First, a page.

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Web MVC in Java (without frameworks)

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Web MVC in Java (without frameworks)

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The Model-View-Controller architectural pattern is a classic trait of Java applications. For example, Swing is a well-known implementation of this pattern in the context of desktop applications.

MVC is part of the oldies but goodies group of patterns: since the SmallTalk era everyone keeps talking about it, and reimplements it in different variants, like the boundary-control-entity trichotomy.

For the web

MVC is also successful on the web, with some changes to the original proposed architecture, which deals with non-distributed applications: some problems like how the view can listen to changes in the model arise.

Though, the adaptation of MVC to web-based application is good and versatile: the Controllers listen to HTTP requests, play with objects from the Model and pass control to the View for producing an HTML response. Different views supports more than one format of the response, while different controllers should be called dependending on the request type. But this is advanced stuff: let's simplify the approach as much as possible to get started with this pattern.

In Java

Sometimes we do not want to use a framework like Struts, as we ought to create only a simple application; or maybe a web interface is secondary to our application, which mostly performs asynchronous work and presents its result via web.

Still, MVC promotes separation of concerns and we may want to employ this pattern, with the only aid of a servlet container like Tomcat. The goal of this article is to present an implementation of MVC within a servlet container, which produces a thin client web application. MVC's intent is pretty alive even in this implementation, and intent is the most important part of a pattern.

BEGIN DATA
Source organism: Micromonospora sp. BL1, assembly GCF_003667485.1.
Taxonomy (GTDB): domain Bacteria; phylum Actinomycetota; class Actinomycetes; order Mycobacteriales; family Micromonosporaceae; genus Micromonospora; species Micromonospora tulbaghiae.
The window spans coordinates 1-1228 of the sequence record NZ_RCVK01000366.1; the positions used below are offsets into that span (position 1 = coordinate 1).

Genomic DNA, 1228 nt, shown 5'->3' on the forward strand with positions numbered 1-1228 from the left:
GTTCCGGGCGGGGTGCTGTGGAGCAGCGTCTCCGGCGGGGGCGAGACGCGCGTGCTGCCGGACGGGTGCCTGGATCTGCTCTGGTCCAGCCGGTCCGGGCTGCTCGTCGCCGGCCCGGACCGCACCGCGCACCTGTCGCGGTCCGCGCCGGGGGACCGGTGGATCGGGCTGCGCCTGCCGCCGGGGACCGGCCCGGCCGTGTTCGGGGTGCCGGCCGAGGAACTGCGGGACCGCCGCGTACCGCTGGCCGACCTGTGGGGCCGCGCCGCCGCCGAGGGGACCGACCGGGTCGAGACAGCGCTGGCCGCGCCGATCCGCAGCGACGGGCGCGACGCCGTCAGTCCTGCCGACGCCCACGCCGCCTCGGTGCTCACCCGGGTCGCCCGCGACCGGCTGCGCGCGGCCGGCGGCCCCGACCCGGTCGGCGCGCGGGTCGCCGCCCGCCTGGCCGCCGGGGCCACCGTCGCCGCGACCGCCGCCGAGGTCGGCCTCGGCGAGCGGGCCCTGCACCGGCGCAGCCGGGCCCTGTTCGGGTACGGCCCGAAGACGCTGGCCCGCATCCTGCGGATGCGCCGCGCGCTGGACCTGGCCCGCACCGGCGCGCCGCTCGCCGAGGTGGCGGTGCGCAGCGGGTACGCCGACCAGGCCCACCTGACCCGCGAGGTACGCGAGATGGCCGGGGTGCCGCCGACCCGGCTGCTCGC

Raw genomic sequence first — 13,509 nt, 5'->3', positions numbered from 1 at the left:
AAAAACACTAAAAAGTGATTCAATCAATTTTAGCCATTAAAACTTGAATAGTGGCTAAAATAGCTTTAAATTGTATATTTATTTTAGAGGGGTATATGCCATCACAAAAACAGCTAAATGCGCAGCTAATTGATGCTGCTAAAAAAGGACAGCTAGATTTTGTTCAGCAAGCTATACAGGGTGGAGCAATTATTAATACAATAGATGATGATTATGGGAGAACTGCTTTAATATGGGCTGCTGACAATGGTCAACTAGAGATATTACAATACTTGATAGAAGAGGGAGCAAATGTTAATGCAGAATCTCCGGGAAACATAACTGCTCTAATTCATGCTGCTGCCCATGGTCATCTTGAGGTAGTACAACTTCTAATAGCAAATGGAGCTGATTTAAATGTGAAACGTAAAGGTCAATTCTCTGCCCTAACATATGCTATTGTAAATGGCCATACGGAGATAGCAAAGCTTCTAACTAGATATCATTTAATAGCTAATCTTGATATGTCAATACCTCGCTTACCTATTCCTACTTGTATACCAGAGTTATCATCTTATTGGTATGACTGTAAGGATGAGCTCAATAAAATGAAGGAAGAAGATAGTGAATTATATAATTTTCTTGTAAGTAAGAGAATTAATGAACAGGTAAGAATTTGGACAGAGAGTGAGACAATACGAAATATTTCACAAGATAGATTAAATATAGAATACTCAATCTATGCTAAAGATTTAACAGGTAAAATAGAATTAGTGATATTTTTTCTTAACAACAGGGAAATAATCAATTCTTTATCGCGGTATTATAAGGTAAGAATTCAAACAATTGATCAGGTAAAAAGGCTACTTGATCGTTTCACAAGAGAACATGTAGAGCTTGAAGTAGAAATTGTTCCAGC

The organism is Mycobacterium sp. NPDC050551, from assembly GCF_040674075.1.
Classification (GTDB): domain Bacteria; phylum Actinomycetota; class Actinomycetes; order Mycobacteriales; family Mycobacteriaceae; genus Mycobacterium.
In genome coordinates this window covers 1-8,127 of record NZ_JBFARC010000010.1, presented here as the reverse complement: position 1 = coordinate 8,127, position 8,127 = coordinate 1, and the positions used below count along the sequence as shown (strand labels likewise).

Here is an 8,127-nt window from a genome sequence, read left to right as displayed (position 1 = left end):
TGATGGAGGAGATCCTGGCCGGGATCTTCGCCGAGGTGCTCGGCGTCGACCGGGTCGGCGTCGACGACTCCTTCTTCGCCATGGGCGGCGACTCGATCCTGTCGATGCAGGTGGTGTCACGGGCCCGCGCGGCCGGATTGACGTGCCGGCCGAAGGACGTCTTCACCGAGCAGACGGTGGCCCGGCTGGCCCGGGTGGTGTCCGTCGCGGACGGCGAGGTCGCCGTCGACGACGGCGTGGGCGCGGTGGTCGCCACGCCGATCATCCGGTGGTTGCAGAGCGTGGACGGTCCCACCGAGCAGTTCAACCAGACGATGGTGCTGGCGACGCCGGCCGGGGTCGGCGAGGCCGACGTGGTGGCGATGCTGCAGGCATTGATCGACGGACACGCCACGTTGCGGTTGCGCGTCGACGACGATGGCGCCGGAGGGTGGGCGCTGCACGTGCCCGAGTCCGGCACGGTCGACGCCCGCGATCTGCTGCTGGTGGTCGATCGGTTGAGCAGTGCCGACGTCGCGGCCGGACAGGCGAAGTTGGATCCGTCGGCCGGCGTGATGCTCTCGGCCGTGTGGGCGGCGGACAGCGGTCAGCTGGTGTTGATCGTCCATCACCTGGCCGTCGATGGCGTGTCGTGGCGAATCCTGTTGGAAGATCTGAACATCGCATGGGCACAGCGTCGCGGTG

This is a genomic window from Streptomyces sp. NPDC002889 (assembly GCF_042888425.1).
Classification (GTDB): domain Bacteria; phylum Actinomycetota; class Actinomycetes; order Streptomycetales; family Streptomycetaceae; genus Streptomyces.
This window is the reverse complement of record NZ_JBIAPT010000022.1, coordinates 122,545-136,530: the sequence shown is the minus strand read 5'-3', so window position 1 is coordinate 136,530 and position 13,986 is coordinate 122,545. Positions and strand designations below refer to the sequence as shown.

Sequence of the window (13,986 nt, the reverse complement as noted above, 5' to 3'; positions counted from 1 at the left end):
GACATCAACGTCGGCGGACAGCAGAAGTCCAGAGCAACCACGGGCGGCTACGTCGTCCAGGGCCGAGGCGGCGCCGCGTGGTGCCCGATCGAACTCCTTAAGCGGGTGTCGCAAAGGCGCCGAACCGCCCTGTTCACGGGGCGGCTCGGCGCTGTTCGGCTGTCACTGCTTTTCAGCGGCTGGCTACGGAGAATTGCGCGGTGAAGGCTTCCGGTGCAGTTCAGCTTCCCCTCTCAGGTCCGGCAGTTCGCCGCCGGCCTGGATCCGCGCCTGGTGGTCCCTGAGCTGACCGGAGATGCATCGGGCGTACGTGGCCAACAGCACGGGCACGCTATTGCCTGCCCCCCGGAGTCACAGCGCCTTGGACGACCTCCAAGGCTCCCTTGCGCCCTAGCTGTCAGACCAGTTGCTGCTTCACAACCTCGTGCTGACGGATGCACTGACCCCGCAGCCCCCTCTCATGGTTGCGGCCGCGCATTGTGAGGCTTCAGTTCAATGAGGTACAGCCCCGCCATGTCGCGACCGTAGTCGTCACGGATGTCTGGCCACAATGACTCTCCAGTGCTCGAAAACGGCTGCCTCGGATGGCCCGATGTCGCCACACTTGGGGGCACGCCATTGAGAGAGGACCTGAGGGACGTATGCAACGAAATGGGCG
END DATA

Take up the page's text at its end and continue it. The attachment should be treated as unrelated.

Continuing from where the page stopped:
A servlet container already performs a lot of work. Just think of mapping urls to servlets: web.xml takes care of this declaratively, but it's something we couldn't take for granted in other languages like PHP (where every framework implements its own url-controller mapping metadata.)

The approach I'll present is what we do in a basic web technologies course, and it's more or less what Java MVC frameworks for the web do under the hood.

Model (and infrastructure)

Let's start with the Model component of a web application. Your model it's only yours, so it shouldn't rely on base classes to extend like in Swing's implementation of MVC, or first versions of EJB. The Domain Model pattern is by far the best way to craft a Model for MVC applications,and Java platform has all the different tools that let you code a Model without intrusion (such as Hibernate).

The infrastructure should be bridged to the model with different adapters, whose interfaces reside in the model. If you're doing this right, ideally with your model and infrastructure adapters (for example for persistence) in conjuction you should quickly be able to perform any operation in your implemented user stories/requirements, by manipulating these objects which correctly encapsulates all the business logic of the application.